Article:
She stands at the counter with a chopping board and knife, her wrist driving down, cutting through the skin of a pepper. Once, twice, again and again—she knows this repetition. The pepper falls away into long, thin slices of red. She pushes the pile aside.


In a pan on the stove, onions sizzle loudly in a shallow layer of oil. A lamb shank sits by the chopping board, thawed, bright red. She’ll cook it soon. The mother looks up. Her daughter is reading a book on the couch. She is quiet, moody; she’s been lying there all afternoon.


The daughter is smart, capable, usually ambitious. But now she says she feels weak; her face is drawn and pallid, the scoops below her eyes the color of blue-jean lint. The worst thing in her daughter’s life is being here, at home, stuck. This is not sickness, but dejection. All her daughter talks about is “moving out,” “finding a job.” Leaving.


She’s told her daughter often—as if she’s trying to convince her—that she likes having her home. At night, the three of them—mother, father, daughter—sit in the living room, all of them reading, the tick of the clock and hum of the woodstove spinning a kind, gentle music. Those are the good times—the collected minutes of calm. But her daughter will be thirty soon. Maybe she needs her freedom.


But there are comforts here, aren’t there? With her mother and father, she can rest. Can’t she? Maybe she’ll stay, at least for a while.


The peppers in the pan sizzle and steam, and the mother slides a spatula in and under the slivers. But she has to push hard; the peppers have already burnt.


The mother and father have their fortieth anniversary in a month. They’re going on a weekend trip—just to that inn, the one in the next county over. It’s a big old house, settled between cornfields, with a creek just beyond the backyard. They’ll stay two nights—but then they’ll be back home. The next day she’s got choir, then school board, and he has a meeting at the Chamber of Commerce.


Sliding the peppers across the pan, she pictures them together, driving over in time for lunch (at that nice place, the expensive one), then to the park with the playground and dog park, the swimming pool they always used to visit. Then they’ll go to the inn, with all those satin couches and beds with thick, down duvets. The next day? Where to but the diner where they met and then the pavilion on Young Street? She wants to get an ice cream—even though it will still be cold, barely spring.


Her life has turned into so many things, so many little things piling up. Errands, Bible study, watching the grandkids, canning, pie-making, quilting with her neighbor. Some days seem perfect—she feels as though she’s needed, as though her life has a purpose. Other days? They drip, slowly and quietly. Each hour stretches like an entire day. She just sits in that wingback and rubs at her hands, the ache of arthritis growing worse. Beyond the window she looks at those two old oaks, armless and gray with their flat, eyeless faces looking back at her, mute. They say nothing at all. They just watch her.


Her daughter sighs loudly and gets up from the couch. Across the wood floor the sun lays a long straight beam and strikes the mother exactly in the eyes. She’s blinded for a moment and has to squint.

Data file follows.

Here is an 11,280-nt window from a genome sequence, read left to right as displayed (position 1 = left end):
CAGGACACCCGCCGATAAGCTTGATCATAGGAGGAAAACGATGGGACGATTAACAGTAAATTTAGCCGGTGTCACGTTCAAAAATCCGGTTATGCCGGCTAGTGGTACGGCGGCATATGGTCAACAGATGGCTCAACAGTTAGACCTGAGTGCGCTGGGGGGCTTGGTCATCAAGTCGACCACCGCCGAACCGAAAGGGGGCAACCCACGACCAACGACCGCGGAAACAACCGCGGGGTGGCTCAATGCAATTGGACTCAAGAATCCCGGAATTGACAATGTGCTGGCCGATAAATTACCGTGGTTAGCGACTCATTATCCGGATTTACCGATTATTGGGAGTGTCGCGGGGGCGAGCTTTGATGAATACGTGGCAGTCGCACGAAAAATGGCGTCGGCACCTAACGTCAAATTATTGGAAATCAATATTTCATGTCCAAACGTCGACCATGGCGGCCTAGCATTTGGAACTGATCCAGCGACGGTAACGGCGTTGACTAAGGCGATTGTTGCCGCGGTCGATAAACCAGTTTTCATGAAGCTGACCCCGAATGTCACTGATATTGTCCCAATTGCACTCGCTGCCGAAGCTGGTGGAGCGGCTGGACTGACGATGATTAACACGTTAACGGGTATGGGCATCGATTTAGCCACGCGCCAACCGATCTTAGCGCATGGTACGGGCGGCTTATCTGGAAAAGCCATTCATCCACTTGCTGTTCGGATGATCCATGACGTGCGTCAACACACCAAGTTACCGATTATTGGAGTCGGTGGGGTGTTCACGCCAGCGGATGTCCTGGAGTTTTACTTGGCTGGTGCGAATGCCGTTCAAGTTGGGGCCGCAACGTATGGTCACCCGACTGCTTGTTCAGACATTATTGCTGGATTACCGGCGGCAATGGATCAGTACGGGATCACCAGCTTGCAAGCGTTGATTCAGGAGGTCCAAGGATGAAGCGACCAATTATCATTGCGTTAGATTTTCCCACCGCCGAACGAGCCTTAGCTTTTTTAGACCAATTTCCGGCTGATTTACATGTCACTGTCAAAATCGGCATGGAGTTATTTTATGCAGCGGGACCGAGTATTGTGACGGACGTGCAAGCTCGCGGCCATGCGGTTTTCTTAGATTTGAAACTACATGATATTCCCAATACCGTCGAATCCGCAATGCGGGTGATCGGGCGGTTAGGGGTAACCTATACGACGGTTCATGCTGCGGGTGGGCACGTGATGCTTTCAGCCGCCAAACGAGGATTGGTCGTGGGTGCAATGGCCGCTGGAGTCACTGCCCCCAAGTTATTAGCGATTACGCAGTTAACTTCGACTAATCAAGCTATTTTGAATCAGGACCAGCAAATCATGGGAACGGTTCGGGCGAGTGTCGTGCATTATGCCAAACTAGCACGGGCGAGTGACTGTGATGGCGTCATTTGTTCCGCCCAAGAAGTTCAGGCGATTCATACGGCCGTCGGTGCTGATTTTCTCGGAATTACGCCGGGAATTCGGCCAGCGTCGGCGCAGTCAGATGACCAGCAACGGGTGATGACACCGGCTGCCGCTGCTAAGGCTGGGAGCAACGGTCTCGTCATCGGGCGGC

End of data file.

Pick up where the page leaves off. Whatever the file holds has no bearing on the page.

“What’s for dinner?” the daughter says.


The mother shakes her head, trying to get her sight back. The onions sizzle harder and the peppers have wilted, the red now faded into dull, worn orange. The mother sees the lamb shank, remembering again—yes, I’m making lamb. This is her husband’s favorite. “Lamb,” she says. She adds in tomatoes, garlic, then the raw lamb shank.


The daughter nods, coughs into her hand, and heads downstairs with a blanket.


The father, the mother’s husband, will come home from work soon; the mother knows he’s expecting a meal that tastes good. He likes her cooking, oohs and aahs and gives appreciatory groans. At the table, he’ll look at her before praying. His eye will gleam. Again, he’ll smile, just as he always has, ever since the beginning.


Sometimes she is happy for what doesn’t change.


She thinks on the forty years, on contentment, on learning to live with what she’s been given, on the joy available only if she chooses it. Her life could have been different, the way her daughter’s life looks now. But sad and dejected? No. Independent. A life ahead of her. Options. Yes, on her own; out there, seeking adventure.


She looks to the window, beyond the two oaks to the field where last season’s corn has been beaten to stubble. Her own father was a farmer. She knows the rumble of the cultivator, the combine, the baler. “Did he ever ask you to help him?” her daughter once asked. No, he never did. But it wasn’t her place—it was his work, he said. He wanted it. And she saw without thinking the pattern of their life—of planting, growing, reaping, resowing. The cyclical turns of working and waiting.


She settles the lid over the pan. The sizzling fades to a low, soft buzz. It’s half-past five. Her husband will be home soon. Maybe after dinner they’ll all settle down—her husband in his chair, she and her daughter on the couch—and the sounds of the home will settle as well, entering from the back. She will hear the tick of the clock, its easy beat, and the drone of the woodstove, still burning.